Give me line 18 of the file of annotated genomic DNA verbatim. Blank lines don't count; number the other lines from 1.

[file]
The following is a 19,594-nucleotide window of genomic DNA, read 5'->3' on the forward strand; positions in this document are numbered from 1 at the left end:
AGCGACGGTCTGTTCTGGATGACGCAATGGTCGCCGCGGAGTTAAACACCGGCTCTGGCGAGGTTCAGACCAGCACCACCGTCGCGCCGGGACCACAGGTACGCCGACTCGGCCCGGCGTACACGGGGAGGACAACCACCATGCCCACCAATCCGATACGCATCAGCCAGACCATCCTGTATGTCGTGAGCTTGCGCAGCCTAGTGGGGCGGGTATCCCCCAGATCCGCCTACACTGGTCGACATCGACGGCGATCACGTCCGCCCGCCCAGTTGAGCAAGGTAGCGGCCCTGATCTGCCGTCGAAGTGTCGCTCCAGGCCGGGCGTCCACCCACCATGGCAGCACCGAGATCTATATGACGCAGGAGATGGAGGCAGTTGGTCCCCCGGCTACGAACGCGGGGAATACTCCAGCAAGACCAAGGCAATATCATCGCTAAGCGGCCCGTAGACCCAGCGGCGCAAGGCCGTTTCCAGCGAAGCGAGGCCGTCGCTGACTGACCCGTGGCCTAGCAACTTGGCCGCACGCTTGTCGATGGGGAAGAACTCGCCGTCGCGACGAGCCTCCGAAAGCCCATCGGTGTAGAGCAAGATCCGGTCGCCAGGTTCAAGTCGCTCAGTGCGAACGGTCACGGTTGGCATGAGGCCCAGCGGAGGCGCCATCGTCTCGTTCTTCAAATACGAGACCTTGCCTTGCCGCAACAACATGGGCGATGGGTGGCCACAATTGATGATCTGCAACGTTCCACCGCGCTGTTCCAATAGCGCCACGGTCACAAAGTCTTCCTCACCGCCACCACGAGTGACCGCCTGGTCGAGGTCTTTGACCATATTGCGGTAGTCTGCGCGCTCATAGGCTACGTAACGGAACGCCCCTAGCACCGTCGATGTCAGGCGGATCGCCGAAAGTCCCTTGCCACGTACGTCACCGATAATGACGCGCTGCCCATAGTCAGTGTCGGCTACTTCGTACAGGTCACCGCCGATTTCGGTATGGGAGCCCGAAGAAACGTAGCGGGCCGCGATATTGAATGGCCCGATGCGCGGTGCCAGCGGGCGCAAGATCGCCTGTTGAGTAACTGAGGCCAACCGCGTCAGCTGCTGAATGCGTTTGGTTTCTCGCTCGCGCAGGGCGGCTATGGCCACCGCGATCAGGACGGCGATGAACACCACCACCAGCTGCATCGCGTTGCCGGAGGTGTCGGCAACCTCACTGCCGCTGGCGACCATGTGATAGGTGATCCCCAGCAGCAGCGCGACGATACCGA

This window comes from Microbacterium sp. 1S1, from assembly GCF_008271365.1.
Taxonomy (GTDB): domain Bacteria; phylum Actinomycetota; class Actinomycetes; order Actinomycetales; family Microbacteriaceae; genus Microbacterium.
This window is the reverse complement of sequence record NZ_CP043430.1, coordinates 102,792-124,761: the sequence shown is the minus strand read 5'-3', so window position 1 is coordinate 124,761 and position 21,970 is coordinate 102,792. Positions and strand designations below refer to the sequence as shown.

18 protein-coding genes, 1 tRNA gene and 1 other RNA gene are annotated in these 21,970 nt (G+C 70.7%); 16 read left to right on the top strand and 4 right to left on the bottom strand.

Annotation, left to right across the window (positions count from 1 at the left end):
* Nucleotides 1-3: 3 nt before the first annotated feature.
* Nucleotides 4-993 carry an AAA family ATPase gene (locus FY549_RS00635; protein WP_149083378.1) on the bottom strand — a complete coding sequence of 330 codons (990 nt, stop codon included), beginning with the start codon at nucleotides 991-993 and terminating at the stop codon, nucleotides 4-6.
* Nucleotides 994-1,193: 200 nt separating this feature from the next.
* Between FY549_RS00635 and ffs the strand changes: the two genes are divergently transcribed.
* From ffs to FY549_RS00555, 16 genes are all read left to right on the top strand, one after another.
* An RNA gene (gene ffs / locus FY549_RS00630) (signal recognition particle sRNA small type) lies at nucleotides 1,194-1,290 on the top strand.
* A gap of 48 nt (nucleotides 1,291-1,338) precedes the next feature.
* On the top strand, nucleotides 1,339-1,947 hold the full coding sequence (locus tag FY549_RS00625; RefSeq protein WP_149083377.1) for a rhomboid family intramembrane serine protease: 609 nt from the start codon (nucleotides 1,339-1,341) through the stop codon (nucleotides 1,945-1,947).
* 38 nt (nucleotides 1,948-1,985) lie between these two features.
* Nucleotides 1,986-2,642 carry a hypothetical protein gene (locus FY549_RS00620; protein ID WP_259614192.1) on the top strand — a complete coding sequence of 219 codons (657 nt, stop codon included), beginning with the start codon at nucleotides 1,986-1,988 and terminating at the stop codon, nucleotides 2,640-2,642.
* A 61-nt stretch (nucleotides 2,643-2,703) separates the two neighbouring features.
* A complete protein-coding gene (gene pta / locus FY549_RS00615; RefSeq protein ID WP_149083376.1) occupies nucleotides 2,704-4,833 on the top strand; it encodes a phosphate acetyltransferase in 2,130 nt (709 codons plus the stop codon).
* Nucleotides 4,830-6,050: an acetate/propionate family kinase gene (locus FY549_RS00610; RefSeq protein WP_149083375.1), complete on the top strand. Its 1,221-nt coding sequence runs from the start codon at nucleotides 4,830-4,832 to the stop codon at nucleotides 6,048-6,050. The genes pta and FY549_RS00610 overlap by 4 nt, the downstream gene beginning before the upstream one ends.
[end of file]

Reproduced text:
* A 61-nt stretch (nucleotides 2,643-2,703) separates the two neighbouring features.